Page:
Half of couples who have experienced stillbirth say they have lost friends and family over the trauma because of the failure to understand their sense of bereavement.
Campaigners claim that stillbirth remains taboo and that many people feel deeply uncomfortable even mentioning the subject. It leads to parents suffering alone at their time of greatest need, with even those close to them failing to offer condolences.
The issue is highlighted in a Channel 5 News special being broadcast on Tuesday called Stillbirth – Still a Taboo.
Nine in ten couples who faced stillbirth said they felt ‘isolated and alone’ after the tragedy, while almost three-quarters said that relationships with family and friends had been affected
Stillbirth charity Tommy’s, together with Channel 5 News, conducted a survey of 317 people who had experienced a stillbirth to see how they coped afterwards. Nine in ten said they felt ‘isolated and alone’ after the tragedy, while almost three-quarters said that relationships with family and friends had been negatively affected.
Nearly half (47 per cent) reported that some of their family and friends had avoided them altogether.
Antonia Mitchell Glynn, 35, whose daughter Shoshona died three years ago, said: ‘We lost a significant number of friends – very close friends who we thought were desperately important to us.
‘Actually it turned out they weren’t. They just couldn’t connect to us or speak to us. They didn’t hear the screams – they just left us to it. Without the people who did come to connect to us, we would have sunk under the pressure of our loss.’
Rachael Duggan, 39, whose daughter Florence was stillborn in 2015, urged people to be honest and admit that they didn’t know what to say. ‘That would be far better than silence,’ she added.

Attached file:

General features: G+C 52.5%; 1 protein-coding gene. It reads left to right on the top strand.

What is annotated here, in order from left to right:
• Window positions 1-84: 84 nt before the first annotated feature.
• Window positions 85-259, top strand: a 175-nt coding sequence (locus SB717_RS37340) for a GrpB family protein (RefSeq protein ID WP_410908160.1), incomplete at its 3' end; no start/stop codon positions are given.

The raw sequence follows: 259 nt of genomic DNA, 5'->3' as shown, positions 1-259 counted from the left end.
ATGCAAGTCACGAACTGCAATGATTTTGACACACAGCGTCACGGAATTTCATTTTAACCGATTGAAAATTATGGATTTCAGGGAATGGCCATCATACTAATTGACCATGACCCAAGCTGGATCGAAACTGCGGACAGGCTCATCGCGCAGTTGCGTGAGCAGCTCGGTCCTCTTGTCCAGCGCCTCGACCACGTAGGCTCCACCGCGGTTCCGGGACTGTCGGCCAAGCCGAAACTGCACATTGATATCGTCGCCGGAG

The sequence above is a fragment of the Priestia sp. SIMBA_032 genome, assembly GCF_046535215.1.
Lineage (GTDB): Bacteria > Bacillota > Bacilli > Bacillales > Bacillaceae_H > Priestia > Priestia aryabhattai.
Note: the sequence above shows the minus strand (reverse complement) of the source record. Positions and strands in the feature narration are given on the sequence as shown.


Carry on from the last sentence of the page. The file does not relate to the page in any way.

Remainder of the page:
Jane Brewin, chief executive of Tommy’s, said: ‘The silence around stillbirth is not acceptable given that nine babies are stillborn every day. Many of these deaths could be preventable if we were open about the risks and promoted the best health advice.’
Nearly half reported that some of their family and friends had avoided them altogether
Around 3,300 babies are stillborn in the UK every year – one of the highest rates in Western Europe. In 2015, a damning report concluded that 600 of the 1,000 stillbirths occurring late in pregnancy every year could be prevented.
At present, coroners are prohibited from holding inquests into stillbirths unless there is reason to believe that the baby might have been born alive.
The Mail on Sunday has campaigned for the law to be changed in a move dubbed ‘Clara’s Law’, after baby girl Clara Tully. Her mother Caroline had to fight for an inquest after the birth in 2014.
Yet while the legal move has received the backing of Health Secretary Jeremy Hunt, the legislation has yet to be passed in Parliament.